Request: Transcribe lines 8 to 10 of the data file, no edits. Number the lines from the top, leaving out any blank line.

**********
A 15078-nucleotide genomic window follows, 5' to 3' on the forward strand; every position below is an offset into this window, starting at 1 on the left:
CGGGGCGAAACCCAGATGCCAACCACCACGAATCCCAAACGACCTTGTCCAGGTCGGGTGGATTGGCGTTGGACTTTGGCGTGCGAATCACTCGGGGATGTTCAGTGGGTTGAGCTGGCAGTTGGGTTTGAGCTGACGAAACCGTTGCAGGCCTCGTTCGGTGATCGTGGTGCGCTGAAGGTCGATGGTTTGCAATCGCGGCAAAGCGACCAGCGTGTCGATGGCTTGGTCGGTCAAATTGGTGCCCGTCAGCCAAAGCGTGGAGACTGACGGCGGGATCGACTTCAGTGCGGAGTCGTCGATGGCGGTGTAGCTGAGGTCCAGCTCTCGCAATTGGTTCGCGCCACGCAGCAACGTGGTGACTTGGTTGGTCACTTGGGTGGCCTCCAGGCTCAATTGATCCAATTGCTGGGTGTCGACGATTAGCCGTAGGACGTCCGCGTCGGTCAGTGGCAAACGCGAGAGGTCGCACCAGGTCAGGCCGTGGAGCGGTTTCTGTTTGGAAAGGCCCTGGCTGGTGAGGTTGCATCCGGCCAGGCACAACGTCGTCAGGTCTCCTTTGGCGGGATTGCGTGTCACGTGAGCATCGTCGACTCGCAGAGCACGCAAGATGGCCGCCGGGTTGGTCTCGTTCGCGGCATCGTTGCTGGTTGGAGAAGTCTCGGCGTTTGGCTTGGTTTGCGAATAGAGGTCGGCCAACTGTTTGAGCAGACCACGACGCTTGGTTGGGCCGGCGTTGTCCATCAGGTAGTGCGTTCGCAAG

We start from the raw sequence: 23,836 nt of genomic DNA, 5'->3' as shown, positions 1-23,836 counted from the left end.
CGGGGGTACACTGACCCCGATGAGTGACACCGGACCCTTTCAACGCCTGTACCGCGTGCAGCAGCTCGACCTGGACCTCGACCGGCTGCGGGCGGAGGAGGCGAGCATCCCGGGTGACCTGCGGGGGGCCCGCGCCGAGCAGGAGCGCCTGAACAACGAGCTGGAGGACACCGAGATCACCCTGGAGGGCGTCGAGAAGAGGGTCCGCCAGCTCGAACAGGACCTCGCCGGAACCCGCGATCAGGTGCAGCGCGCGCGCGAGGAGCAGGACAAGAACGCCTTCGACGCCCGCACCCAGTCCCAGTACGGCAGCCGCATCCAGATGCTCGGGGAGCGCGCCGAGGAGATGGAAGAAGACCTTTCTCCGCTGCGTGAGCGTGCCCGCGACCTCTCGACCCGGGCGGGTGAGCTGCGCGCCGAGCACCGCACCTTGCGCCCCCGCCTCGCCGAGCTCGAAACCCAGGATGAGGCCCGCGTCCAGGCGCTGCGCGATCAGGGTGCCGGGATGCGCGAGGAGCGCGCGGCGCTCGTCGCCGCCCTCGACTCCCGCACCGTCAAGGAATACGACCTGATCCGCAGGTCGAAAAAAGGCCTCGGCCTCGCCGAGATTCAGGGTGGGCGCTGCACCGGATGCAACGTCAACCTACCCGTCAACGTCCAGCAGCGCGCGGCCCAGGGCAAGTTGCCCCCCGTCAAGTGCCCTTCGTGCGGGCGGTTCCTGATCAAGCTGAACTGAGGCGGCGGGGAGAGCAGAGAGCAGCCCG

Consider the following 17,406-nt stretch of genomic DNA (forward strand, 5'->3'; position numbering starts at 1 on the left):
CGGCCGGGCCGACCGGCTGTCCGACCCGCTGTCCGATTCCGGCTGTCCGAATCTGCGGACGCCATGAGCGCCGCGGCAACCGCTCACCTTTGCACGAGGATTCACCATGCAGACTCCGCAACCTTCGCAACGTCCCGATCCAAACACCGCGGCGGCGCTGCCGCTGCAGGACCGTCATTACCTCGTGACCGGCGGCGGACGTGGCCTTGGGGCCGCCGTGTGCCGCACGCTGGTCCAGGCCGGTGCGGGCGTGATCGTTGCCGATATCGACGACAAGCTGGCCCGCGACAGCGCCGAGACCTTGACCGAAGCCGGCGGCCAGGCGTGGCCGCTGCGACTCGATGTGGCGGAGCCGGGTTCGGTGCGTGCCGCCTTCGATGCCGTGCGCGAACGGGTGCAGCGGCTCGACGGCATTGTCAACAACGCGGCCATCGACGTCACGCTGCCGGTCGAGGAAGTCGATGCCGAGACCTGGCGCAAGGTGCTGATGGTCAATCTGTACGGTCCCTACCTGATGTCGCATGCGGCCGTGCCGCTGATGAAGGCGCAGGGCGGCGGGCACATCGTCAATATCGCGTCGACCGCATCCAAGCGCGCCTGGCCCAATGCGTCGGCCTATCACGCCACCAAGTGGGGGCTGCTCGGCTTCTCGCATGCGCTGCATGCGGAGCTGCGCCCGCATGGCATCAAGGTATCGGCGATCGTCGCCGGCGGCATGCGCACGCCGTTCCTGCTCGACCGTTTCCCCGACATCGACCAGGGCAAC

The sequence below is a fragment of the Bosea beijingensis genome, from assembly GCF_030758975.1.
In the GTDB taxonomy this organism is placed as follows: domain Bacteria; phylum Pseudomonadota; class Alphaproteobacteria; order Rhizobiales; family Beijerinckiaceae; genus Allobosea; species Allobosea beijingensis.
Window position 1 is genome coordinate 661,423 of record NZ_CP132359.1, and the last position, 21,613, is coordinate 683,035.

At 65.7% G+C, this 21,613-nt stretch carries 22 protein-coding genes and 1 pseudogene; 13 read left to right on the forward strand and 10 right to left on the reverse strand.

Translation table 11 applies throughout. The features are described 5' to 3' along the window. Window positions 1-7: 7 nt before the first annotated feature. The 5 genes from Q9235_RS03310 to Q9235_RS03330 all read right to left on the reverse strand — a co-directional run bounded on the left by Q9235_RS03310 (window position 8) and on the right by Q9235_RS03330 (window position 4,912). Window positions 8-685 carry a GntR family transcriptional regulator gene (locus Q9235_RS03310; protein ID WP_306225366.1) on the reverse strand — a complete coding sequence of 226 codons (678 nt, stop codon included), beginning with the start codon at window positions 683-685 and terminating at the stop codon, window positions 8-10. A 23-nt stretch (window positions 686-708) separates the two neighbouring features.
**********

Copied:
In the GTDB taxonomy this organism is placed as follows: domain Bacteria; phylum Pseudomonadota; class Alphaproteobacteria; order Rhizobiales; family Beijerinckiaceae; genus Allobosea; species Allobosea beijingensis.
Window position 1 is genome coordinate 661,423 of record NZ_CP132359.1, and the last position, 21,613, is coordinate 683,035.

At 65.7% G+C, this 21,613-nt stretch carries 22 protein-coding genes and 1 pseudogene; 13 read left to right on the forward strand and 10 right to left on the reverse strand.